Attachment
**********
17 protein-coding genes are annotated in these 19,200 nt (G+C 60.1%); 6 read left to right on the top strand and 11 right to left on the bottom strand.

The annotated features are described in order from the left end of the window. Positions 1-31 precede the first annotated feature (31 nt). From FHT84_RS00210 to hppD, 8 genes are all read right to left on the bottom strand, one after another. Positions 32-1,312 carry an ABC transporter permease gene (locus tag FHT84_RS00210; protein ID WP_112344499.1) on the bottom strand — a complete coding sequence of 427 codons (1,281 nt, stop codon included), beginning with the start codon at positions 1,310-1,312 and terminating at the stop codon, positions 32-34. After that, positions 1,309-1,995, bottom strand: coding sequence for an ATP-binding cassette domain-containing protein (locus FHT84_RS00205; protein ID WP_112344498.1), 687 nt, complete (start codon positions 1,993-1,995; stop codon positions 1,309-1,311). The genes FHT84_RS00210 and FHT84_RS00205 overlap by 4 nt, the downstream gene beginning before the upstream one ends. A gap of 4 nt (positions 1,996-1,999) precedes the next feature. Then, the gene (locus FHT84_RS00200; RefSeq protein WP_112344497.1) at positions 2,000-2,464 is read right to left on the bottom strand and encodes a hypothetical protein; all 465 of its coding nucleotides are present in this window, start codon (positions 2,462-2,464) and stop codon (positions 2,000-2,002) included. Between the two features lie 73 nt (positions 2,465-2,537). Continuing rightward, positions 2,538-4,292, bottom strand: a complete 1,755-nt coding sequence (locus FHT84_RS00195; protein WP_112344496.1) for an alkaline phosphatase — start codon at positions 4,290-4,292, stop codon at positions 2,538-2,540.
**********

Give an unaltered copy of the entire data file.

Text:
17 protein-coding genes are annotated in these 19,200 nt (G+C 60.1%); 6 read left to right on the top strand and 11 right to left on the bottom strand.

The annotated features are described in order from the left end of the window. Positions 1-31 precede the first annotated feature (31 nt). From FHT84_RS00210 to hppD, 8 genes are all read right to left on the bottom strand, one after another. Positions 32-1,312 carry an ABC transporter permease gene (locus tag FHT84_RS00210; protein ID WP_112344499.1) on the bottom strand — a complete coding sequence of 427 codons (1,281 nt, stop codon included), beginning with the start codon at positions 1,310-1,312 and terminating at the stop codon, positions 32-34. After that, positions 1,309-1,995, bottom strand: coding sequence for an ATP-binding cassette domain-containing protein (locus FHT84_RS00205; protein ID WP_112344498.1), 687 nt, complete (start codon positions 1,993-1,995; stop codon positions 1,309-1,311). The genes FHT84_RS00210 and FHT84_RS00205 overlap by 4 nt, the downstream gene beginning before the upstream one ends. A gap of 4 nt (positions 1,996-1,999) precedes the next feature. Then, the gene (locus FHT84_RS00200; RefSeq protein WP_112344497.1) at positions 2,000-2,464 is read right to left on the bottom strand and encodes a hypothetical protein; all 465 of its coding nucleotides are present in this window, start codon (positions 2,462-2,464) and stop codon (positions 2,000-2,002) included. Between the two features lie 73 nt (positions 2,465-2,537). Continuing rightward, positions 2,538-4,292, bottom strand: a complete 1,755-nt coding sequence (locus FHT84_RS00195; protein WP_112344496.1) for an alkaline phosphatase — start codon at positions 4,290-4,292, stop codon at positions 2,538-2,540.